It was a thrill to teach my "Thriving Filmmaker" playshop at Good Pitch Miami 2017! 

Good Pitch is AMAZING, sincere, and welcoming about supporting filmmakers, so it was a joy to bring this to Good Pitch Miami filmmakers.

And, with only 22% of documentary professionals able to make a living from filmmaking, it's a crisis in our industry that's becoming increasingly important as distribution channels evolve. So the transparent conversation and concrete tools in the playshop are were eagerly welcome. 

Here's what filmmakers and participants had to say:

What was most helpful?

  • All of it! Your welcoming energy was wonderful.

  • Everything!

  • Addressing things that I'm almost always afraid to

  • Technical money guidance, Tools & apps

  • Info about managing personal debt

What could be improved?

  • It was perfect to me!

  • Add more time!

  • Include examples of a successful case. But it was wonderful :)

Anything else you'd like to share?

  • You are wonderful

  • It was exciting, thanks a lot!

  • It would be great to have a link or info to share about the workshop. I think many people would be interested.

Would you recommend this to a friend? 

  • 100% said Yes

How satisfied were you on a scale of 1 to 10? 

  • 9.6

The Viewed vs. The Viewer

Reflections on Empathy and Empowerment in Character-Driven Cinéma Vérité Social Documentary Films

(I drafted this three months ago, and Sonya Childress' article Beyond Empathy, inspired me to finally post it.) 

I was quietly sobbing uncontrollably -- vision blurry from heavy tears, a softball-size lump swelling in my throat. All the feels. The person beside me could surely hear that I needed a tissue.

I’ve had a small handful of moments like this -- experiencing a film that moves me so deeply it changes me, and can even sometimes define a part of me. After all, "For thousands of years, we’ve been telling stories in the dark around a flickering light, whether a campfire or a projector." (Citation: Mark Mangini. 2016 Oscar acceptance speech for Sound Editing.

It was at that tear-drenched moment a few years ago that I vowed to make documentary films like this, someday.  Films that could move someone as deeply as I -- and others in that theater -- were moved; films that could make you feel empathy with the people whose stories they tell and thus “change the world”.

I’ve since worked on films like this, sat through several tear-jerking documentaries at film festivals, and continue to be in awe of how someone can feel so much empathy for a stranger’s story told through a flickering light.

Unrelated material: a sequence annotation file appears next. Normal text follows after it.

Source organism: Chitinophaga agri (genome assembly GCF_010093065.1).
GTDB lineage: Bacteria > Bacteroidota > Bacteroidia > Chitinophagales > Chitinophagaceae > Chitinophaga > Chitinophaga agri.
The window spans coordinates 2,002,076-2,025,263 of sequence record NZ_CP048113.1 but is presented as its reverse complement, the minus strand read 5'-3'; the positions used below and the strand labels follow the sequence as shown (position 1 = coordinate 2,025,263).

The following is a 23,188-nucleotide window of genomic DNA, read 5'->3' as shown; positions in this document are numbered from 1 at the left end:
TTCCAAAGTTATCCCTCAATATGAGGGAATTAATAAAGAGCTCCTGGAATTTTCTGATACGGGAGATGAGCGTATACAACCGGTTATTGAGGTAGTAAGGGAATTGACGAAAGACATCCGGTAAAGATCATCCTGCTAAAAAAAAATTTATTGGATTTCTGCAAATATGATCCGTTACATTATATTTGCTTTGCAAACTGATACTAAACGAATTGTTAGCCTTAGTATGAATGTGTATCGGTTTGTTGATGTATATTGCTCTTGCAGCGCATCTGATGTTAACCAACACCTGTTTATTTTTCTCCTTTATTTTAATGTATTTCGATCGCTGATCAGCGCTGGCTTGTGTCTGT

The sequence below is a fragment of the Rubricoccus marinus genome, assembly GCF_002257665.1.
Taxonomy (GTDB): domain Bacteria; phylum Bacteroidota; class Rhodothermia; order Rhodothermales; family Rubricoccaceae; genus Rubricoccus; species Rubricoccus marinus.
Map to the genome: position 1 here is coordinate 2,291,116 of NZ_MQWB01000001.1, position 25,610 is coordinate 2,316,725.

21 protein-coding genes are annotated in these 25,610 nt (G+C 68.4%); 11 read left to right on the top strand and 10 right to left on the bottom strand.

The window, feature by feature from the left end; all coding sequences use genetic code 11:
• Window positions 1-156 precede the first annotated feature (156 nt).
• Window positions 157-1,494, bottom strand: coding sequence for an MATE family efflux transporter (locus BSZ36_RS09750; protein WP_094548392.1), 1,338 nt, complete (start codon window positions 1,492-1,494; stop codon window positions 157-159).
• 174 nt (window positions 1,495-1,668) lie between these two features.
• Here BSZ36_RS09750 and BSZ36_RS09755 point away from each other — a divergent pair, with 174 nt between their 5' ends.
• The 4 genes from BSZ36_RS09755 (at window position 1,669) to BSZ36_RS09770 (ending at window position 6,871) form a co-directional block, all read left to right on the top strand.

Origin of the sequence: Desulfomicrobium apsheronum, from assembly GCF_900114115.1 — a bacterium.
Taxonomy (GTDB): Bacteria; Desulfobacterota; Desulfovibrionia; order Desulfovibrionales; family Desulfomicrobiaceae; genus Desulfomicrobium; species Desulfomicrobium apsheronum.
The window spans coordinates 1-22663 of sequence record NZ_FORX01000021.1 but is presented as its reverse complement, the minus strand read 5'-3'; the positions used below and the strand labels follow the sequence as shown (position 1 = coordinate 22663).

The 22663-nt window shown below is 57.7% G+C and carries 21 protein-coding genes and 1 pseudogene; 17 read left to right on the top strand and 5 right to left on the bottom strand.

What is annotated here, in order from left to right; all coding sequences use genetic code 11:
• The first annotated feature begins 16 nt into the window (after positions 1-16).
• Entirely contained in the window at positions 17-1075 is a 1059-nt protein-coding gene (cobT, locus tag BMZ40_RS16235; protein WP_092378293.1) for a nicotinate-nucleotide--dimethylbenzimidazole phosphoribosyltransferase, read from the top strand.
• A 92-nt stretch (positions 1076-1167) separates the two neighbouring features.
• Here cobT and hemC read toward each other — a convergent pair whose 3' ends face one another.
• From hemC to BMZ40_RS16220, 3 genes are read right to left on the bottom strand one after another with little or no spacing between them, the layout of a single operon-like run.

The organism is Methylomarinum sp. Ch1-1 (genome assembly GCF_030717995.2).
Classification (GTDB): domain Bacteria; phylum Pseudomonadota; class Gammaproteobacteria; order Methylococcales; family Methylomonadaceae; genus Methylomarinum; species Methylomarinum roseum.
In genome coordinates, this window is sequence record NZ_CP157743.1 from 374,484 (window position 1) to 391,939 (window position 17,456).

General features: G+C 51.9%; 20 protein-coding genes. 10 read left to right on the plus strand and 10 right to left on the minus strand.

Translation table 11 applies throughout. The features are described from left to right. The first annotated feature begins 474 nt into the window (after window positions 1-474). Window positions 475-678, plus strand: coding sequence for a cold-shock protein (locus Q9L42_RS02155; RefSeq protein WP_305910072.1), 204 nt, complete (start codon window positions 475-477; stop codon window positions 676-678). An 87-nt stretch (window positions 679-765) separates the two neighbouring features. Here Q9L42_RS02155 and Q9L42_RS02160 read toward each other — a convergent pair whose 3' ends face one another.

However, I’ve since begun to question the role of empathy in documentary film.

To be clear, I’m specifically referring to documentary films that seek to expose a problem in our society through the suffering, challenges, and obstacles of someone’s suffering in order to elicit empathy.

The idea of film as a form of empathy began with the legendary, Roger Ebert:

“Movies are the most powerful empathy machine in all the arts. When I go to a great movie I can live somebody else's life for a while. I can walk in somebody else's shoes. I can see what it feels like to be a member of a different gender, a different race, a different economic class, to live in a different time, to have a different belief.”

(Citation: Ebert’s Walk of Famer Remarks:

Although I can understand the argument that film is a great empathy machine, I also can see how it does the opposite: elicit pity and shame.

Often the filmmaker hopes that empathy will be felt by ‘the powers that be’ and the powerful will empathize with the powerless suffering subjects/characters, to the point where the powerful decision maker will alleviate the suffering of that character’s social group through changing laws and/or public policy that impact that social group. In other words, a powerful politician will help the poor stop being poor because they saw a documentary about it.

Although this is an altruistic and noble endeavor, the foundational premise behind this assumes that influence and power are top down -- and that the decision makers ‘in power’ are the nucleus of influence.

In other words, imagine you’re a stereotypically powerful individual (say a middle-aged educated upper-class male living in a G8 country -- like Roger Ebert for example) and you get to walk in someone else’s shoes for two hours. You can then go back to your safe and comfortable life, write about it, and talk to your friends over coffee on a Monday afternoon about it. In the best case scenario, you feel heart-warming empathy and donate to a cause or even influence top-down policy.

Let’s zoom out for a second and flip this assumption: What’s the other side of the coin?